The following seems to be inconsistent with the other references:
The wing of a modern bird, for example, has only two remaining carpals; the radiale (the scaphoid of mammals) and a bone formed from the fusion of four of the distal carpals.[14]
Bird limbs
"Fore-limb and hind-limb compared. H., Humerus; R., radius; U., ulna; r., radiale; u., ulnare; C., distal carpals united to carpo-metacarpus; CC., the whole carpal region; MC.I., metacarpal of the thumb; I., phalanx of the thumb; MC.II., second metacarpus; II., second digit; MC.III., third metacarpus; III., third digit. F., femur; T.T., tibio-tarsus; Fi., fibula; Pt., proximal tarsals united to lower end of tibia; dt., distal tarsals nited to upper end of tarso-metatarsus (T.MT.); T., entire tarsal region; MT.I., first metatarsal, free; I.-IV., toes." -Thomson, 1916


Metacarpal to humerus ratio:
Table 2 shows that Rhamphorhynchinae varies between 0.39 to 0.68.
Primitively, pterosaurs have comparatively small metacarpals, with the humerus at least 2.5 times longer.
Dorygnathus in general has the build of a basal, i.e. non-pterodactyloid pterosaur: a short neck, a long tail and short metacarpals — although for a basal pterosaur the neck and metacarpals of Dorygnathus are again relatively long.

Friday, October 3, 2014

Arboreal theory and the pterosaur to bird theory

The arboreal theory of bird evolution ("trees down") is held by a number of researchers and academics. The core of the theory is that the lineage leading to birds began in the trees (not on the ground).
The pterosaur to bird theory is a different idea. Pterosaurs were already flying in the trees, by flapping their skin membrane, and they later developed feathers.
The ancestor of birds was not a dinosaur, nor was it a thecodont. It was a pterosaur.

The trees down theory begins with a gliding arboreal creature. This is closer to being correct except that the gliding phase took place earlier, in the evolution of the pterosaur. This is a key point.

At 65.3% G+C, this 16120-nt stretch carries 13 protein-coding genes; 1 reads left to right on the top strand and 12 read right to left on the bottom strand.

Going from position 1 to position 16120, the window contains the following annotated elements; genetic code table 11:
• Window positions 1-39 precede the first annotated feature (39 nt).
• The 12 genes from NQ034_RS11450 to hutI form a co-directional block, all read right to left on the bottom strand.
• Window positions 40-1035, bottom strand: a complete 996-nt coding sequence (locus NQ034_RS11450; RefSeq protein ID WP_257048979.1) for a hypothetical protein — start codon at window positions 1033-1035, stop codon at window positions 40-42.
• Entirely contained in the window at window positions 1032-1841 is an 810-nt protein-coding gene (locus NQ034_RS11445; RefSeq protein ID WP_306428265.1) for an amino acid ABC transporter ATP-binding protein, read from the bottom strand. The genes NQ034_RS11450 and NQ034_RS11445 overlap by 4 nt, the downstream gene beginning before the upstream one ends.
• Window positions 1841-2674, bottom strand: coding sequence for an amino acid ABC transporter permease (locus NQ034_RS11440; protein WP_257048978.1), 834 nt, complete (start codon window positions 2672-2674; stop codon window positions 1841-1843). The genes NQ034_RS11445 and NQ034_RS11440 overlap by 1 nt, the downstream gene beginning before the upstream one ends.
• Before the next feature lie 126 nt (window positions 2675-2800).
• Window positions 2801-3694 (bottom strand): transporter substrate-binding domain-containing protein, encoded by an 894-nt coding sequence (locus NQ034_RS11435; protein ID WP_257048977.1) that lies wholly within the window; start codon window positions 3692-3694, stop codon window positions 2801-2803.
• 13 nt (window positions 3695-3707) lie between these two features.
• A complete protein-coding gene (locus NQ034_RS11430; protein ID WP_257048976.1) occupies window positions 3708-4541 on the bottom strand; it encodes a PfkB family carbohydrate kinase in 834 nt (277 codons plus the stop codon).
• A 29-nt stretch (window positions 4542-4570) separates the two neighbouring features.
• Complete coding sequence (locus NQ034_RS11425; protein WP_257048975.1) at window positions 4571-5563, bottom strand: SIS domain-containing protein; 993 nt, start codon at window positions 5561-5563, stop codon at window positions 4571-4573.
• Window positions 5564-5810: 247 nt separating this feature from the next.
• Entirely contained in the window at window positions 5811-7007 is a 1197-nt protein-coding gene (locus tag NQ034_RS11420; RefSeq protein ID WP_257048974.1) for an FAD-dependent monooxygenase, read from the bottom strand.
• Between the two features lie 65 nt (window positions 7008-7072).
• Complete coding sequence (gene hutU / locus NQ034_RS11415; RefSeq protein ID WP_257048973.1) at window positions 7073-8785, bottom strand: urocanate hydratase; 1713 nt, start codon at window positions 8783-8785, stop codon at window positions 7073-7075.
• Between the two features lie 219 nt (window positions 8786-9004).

Wednesday, October 1, 2014

Why did they change?

I have been asked this question a few times:
“why would a pterosaur give up a functional skin-and-bones wing structure to evolve a different, feather-based structure with the same function”?
Here are some things to consider:
In the dinosaur to bird theory, it is said that the first feathers were for display and for insulation. If those answers make sense in the dino to bird theory, then they could be equally applied to the pterosaur situation.
Another answer is that the pterosaur’s long wing finger makes it difficult/dangerous for a pterosaur to fly in the trees. It would damage the bone and tear the membrane. Feathers on shorter wings made it possible to inhabit the forests.
Another answer is that the ability of the feathers to open up when elevating the wing, reducing drag, is an advantage over the skin membrane.
And additionally, even though we may wonder what value the pterosaur got from feathers, the fact is that the birds were successful and the pterosaurs went extinct. The feathered version must have had additional value.

The question about WHY pterosaurs would develop feathers is often teamed up with the point that pterosaurs were doing exceptionally well for millions of years. Why change?
But exactly the same argument can be made about dinosaurs who were doing exceptionally well for millions of years. Why would they change? Same question.

Pelvic Girdle

Basal paraves had a partially open acetabulum that allowed them to abduct (splay, sprawl) their legs.
Pterosaurs had a completely closed acetabulum that allowed them to abduct (splay, sprawl) their legs.
Dinosaurs had a completely open acetabulum that did not allow them to abduct (splay, sprawl) their legs.

In theropods, the femoral component is cylindrical without any distinctive head and neck. It projects medially at a right angle from the shaft and fits into a perforated [completely open] acetabulum of up to 1.5 times its diameter. As a result, the hip joint is stable and fully congruent during parasagittal motion, permitting a wide range of flexion and extension but very little abduction and adduction
One important dinosaurian synapomorphy is the perforate [completely open] acetabulum, simply a "hip bone" (actually three connected bones, together called the pelvis) with a hole in the center where the head of the femur ("thigh bone") sits. This construction of the hip joint makes an erect stance (hindlimbs located directly beneath the body) necessary — like most mammals, but unlike other reptiles which have a less erect and more sprawling posture. Dinosaurs are unique among all tetrapods in having this perforate [completely open] acetabulum.